Friday, October 11th, 2013 | by Kyle Snyder
D.W. Fearn is a phenomenally talented and humble individual with many related interests. We’re tremendously lucky that one of them happens to be high fidelity audio. Douglas got his start tapping out Morse code, a passion he still holds to this day, and that is one of many ways his meticulous design nature can be seen in his everyday life. This precision can be seen throughout our visit with Fearn: in the metalwork and paint for the iconic red faceplates, in his passion for flight, and in Doug’s insistence on building products that he would want to use on a regular basis.
Titled The Red Legacy, this 104 minute long film by Alain le Kim is the 9th entry in the Soundstrips series of “tales and secrets of the audio world.” Doug Fearn has a particularly interesting story to tell, as he is truly a man forging a legacy. Determined to leave a lasting impact on this world, he has created not only a revolutionary line of outboard recording gear, but has also devoted himself to lecturing and writing about Lyme disease.
Interestingly, Doug grew up in a home that didn’t listen to recorded music, only live performances, which has undoubtedly influenced his desire to create the most sonically accurate equipment possible for recording. Fern got an interesting start in the ’60s, first working as a broadcast engineer, opening a recording studio, and eventually delving into electronics by rebuilding tube microphone preamps salvaged from his first employer’s trash. Convinced he could improve upon the designs of the preamps he salvaged, Fearn would go on to develop the VT-1 Class A mic preamp and his associated product line, all without any formal electrical engineering training.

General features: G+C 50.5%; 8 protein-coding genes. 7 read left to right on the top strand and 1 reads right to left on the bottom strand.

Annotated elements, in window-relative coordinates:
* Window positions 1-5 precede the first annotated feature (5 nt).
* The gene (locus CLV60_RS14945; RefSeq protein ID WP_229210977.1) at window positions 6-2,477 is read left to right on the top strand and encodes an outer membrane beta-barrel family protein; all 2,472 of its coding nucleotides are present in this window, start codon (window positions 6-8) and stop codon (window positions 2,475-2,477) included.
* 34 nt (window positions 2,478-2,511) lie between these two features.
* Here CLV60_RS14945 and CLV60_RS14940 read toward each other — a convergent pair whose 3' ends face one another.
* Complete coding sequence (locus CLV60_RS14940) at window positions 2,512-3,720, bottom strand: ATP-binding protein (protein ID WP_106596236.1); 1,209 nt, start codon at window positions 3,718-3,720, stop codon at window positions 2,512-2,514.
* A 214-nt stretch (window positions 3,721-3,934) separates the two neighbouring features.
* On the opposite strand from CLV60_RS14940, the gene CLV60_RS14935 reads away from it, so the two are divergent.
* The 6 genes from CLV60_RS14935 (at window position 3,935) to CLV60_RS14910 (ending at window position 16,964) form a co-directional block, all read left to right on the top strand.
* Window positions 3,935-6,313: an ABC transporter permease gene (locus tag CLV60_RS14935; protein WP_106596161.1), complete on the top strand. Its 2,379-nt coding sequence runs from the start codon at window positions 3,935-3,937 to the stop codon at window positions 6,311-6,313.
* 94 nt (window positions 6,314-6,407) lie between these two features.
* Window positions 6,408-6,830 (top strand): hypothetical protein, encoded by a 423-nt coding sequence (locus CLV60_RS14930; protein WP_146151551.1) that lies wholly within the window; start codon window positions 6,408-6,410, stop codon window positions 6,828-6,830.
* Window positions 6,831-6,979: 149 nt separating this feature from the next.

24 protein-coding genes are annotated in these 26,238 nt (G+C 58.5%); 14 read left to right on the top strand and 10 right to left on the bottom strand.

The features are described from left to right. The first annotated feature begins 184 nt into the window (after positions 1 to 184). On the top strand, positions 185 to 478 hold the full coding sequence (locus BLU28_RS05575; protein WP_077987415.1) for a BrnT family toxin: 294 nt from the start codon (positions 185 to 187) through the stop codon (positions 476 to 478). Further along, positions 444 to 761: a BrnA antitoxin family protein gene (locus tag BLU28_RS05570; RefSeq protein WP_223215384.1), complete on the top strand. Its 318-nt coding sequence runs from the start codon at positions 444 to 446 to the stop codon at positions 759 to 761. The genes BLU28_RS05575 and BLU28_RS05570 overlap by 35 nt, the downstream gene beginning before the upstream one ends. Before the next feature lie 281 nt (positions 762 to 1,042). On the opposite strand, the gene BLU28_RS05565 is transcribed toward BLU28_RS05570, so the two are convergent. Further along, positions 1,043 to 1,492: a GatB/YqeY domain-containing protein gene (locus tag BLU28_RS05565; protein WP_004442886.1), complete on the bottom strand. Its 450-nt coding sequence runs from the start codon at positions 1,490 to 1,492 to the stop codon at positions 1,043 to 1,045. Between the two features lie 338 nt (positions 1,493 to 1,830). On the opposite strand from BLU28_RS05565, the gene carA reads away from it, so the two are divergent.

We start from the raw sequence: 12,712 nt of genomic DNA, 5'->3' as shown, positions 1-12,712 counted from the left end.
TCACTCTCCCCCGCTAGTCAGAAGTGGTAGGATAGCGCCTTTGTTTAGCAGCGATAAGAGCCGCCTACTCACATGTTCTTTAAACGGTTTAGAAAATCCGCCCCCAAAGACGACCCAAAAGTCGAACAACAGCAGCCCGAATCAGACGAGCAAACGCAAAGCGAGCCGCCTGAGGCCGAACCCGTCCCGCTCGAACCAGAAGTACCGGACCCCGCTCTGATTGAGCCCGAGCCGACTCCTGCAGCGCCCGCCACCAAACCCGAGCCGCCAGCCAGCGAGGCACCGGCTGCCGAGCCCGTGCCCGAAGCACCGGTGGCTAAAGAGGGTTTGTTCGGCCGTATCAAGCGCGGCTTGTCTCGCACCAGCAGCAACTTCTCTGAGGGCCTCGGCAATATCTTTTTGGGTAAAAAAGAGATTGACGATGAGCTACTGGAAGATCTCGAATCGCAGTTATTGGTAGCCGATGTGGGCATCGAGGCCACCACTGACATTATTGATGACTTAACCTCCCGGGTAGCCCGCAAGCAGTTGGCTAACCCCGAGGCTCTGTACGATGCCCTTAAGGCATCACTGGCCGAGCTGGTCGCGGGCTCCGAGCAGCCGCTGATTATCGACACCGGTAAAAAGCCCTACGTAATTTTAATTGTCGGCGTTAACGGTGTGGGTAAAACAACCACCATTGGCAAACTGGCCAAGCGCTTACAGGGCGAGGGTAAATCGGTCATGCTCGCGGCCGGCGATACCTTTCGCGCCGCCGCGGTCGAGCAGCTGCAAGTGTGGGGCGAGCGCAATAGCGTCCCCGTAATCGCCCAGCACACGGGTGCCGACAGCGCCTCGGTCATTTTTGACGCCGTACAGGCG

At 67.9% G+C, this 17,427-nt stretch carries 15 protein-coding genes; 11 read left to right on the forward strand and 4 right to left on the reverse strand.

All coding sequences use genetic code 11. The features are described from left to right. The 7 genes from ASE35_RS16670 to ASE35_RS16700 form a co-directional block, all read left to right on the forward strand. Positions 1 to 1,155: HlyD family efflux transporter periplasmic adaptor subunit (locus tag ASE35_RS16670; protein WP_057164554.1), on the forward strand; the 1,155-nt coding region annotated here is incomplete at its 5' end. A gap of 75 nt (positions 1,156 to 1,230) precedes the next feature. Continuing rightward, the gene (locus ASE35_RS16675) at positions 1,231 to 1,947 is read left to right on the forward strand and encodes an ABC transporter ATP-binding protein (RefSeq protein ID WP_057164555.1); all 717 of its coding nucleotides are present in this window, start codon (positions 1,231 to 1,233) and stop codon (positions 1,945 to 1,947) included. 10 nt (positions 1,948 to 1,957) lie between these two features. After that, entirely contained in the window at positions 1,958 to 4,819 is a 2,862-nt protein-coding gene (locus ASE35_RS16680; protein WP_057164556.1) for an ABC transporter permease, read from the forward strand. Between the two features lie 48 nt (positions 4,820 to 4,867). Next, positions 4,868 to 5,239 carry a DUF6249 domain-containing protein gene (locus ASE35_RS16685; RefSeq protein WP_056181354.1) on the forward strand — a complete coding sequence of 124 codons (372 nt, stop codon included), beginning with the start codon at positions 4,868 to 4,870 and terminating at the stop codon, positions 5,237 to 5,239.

My favorite part of the documentary is Doug’s studio session with singer / songwriter Tom McIntyre. It was really nice to see how Doug uses his equipment, cementing the idea that these amazing pieces of gear are truly what he personally wants in a preamp / equalizer / compressor, and that he’s just pleased others want to use them too. Also, it is interesting to see how his own philosophy of recording intersects with the tools he’s created, which is truly unique. We’re also treated to a visit of Martin Guitar factory, where Fearn preamps are used in the company’s testing process.
Douglas mentions in the film that flight is a technological pursuit, and we frequently cut between his shop, his radio, and his plane. However, I think it’s safe to say that nearly D.W. Fearn’s entire life has been a technological pursuit in one way or another. Thankfully, he has achieved greatness in at least one of these, which has been both exciting to watch and even more fun to use.
I thoroughly enjoyed the film, and I’m sure my students will as well. If you’re a fan of Fearn gear or high-quality audio, this should definitely make its way onto your shopping list.
Disclosure: Kyle’s copy of the Soundstrips documentary on D.W. Fearn was provided without charge for review purposes.
See the full series of Soundstrips documentary DVD reviews:
- The Bock Audio Menu (David Bock)
- Manley: Tubes Rule (EveAnna Manley)
- Crane Song Superior Gear (Dave Hill)
- Anamod Secret (Dave Amels and Greg Gualtieri)
- Little Labs Life (Jonathan Little)
- The Red Legacy (DW Fearn)
To order any of the Soundstrips documentaries, visit Soundstrips.com.